Inflation can be caused for four reasons.

First, if a government tries to spend more within an economy already at productive full employment it will create inflation because the resources required to meet the demand that it is stimulating will not be available. Price increases would, then, be the inevitable consequence. This is an incredibly rare phenomenon because full employment at a living wage, indicating that all labour is used productively, is almost unknown.

Most economists would argue that that’s the major form of inflation rather than being incredibly rare. But then, you know, the P³ and economics.

It’s also a wonder where he’s got that living wage qualification from. Near no one in Turkey makes the British living wage but they’ve got quite a lot of inflation there, don’t they?

12 thoughts on “Fascinating”

  1. In fairness to the P3 – in the snippet he says there are 4 reasons for inflation, so presumably he would argue that Turkey’s inflation is caused by one of the other 3 reasons that you haven’t snipped.

    Whether he’d be correct to say is neither here nor there – it’s a valid defence to the dig in this specific blog post.

  2. The “living wage” part is how he gets “incredibly rare” into that sentence. Rather than being “almost always the case” (assuming he actually wanted to be accurate, which is unlikely).

  3. I’ll add in the three Reasons Geoffers but it’s fairly urgent that you check out one of his other posts Tim as he is 100% correct – the post is meant as a jest but he says that

    ‘Climate change concern…is all down to indoctrination by Left wing professors’

    We’re quick enough to criticize him when he’s wrong so this correct statement is of monumental importance.

  4. The three other reasons are:

    Second, inflation can be caused by a shortage of supply. (uses the example of a shortage of food)
    Third, there are externally imposed shortages of supply. (this is a dig at oil producers restricting supply)
    Fourthly, inflation can be imposed by domestic political choice. (he mentions Brexit here)

    Fortunately the solutions are at hand:

    Apparently MMT solves inflation caused by Full employment – presumably you simply tax people which is my recollection of how they explained inflation would be tackled.

    For Reason 2 – ‘Market Reform’ which seems to be the state will take over the entire means of production of everything

    For Reason 3 – Apparently this is to be solved by ‘Foreign policy and reliance on renewables’

    For Reason 4 – don’t elect incompetent government, only those that embrace MMT.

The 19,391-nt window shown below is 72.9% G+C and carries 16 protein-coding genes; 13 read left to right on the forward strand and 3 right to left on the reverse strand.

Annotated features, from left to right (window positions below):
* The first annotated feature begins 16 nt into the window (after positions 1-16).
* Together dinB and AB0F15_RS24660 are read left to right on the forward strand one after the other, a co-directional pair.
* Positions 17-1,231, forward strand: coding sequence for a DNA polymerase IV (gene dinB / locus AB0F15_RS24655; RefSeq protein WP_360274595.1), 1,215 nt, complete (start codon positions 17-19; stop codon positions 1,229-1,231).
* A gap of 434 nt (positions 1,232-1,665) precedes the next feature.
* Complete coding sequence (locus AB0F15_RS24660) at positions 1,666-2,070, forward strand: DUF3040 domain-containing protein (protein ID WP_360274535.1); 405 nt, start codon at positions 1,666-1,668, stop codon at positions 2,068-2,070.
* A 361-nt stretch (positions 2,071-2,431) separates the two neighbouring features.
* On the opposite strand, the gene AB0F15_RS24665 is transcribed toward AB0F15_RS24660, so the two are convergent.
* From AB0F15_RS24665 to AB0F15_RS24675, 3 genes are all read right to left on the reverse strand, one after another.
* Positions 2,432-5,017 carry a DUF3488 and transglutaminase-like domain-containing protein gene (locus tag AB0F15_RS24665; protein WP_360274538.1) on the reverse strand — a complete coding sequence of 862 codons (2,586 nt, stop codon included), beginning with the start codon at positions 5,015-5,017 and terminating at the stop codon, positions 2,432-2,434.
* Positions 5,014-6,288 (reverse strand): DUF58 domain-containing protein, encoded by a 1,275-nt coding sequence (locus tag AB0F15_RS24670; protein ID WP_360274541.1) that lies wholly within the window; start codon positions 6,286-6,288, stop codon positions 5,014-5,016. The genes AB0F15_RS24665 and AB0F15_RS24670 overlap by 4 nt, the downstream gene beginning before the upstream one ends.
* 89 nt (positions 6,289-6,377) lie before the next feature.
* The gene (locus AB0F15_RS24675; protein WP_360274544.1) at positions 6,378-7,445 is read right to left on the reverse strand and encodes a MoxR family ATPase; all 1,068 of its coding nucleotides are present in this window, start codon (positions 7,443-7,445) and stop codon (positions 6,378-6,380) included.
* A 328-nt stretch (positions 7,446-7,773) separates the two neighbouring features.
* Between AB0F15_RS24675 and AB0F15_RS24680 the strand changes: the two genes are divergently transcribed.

I’ve honestly never seen anything less coherent. I think I had more idea about politics when I was 13. Just simply surreal

  5. Actually the minimum wage in Turkey is a rather interesting beast. It is unusually high for the economy and it is linked to an unusual number of other pay rates. So it has become a real competitive issue for them.

    But it’s ok because Erdogan has just raised it 50% so they’ll all be really wealthy later this year.

  6. I wonder if the mighty Spud understands the full irony in his statement that “full employment at a living wage, indicating that all labour is used productively, is almost unknown”. Who defines this living wage? Does he know about frictional unemployment? What does full employment actually mean – it generally doesn’t mean that every adult is in employment. Even if he does, would anyone automatically assume that the situation he describes could never result in inflation? With all these caveats, of course, such a situation is rare. Basically he is trying to say that “real”inflation has never happened: it is only caused by “Tory” governments.

  7. Those of us who lived through the 1970s remain aware that domination of the country by public sector trade unions can cause inflation. The value of the £sterling worse than halved in six years under the Wilson-Callaghan Labour government as a consequence of various trade union leaders demanding wage rises to compensate for the price rises caused by pay awards to other public sector unions.

  8. This is very stupid, or disingenuous (it can be hard to tell with Prof Potato).

    He is saying explicitly that the type of inflation (type 1) where it would be appropriate to rein in demand hardly ever happens. So there is never a reason not to spend more money.

    Even if lots of us thought that we did have full employment and type 1 inflation, he or others would claim that many workers were not being paid a “living wage”.

    So the inflation would be type 2 and the right answer would still be “market reform” instead. Many MMTers (not sure about Prof Potato) go onto say that the right reform is then a Jobs Guarantee – offering everyone who wants it a state-guaranteed job at £15 an hour or whatever.

    The consequences for genuine economic activity, and inflation, of what would be an ever-expanding state labour scheme can be imagined – although perhaps best by people who have lived in somewhere like Peron’s Argentina, or Madura’s Venezuela.

  9. “Inflation can be caused ‘for’ four reasons.”
    Not being an economist, does that statement mean that inflation is deliberately instigated by government, or should it read “by four reasons”? If the former, what are the advantages for the average person as opposed to a government balancing their books?

  10. @Penseivat
    If you are debtor, inflation is great. The real value of your debt decreases at the inflation rate. This is why government and other debtors like inflation, it’s easier to pay off debt.

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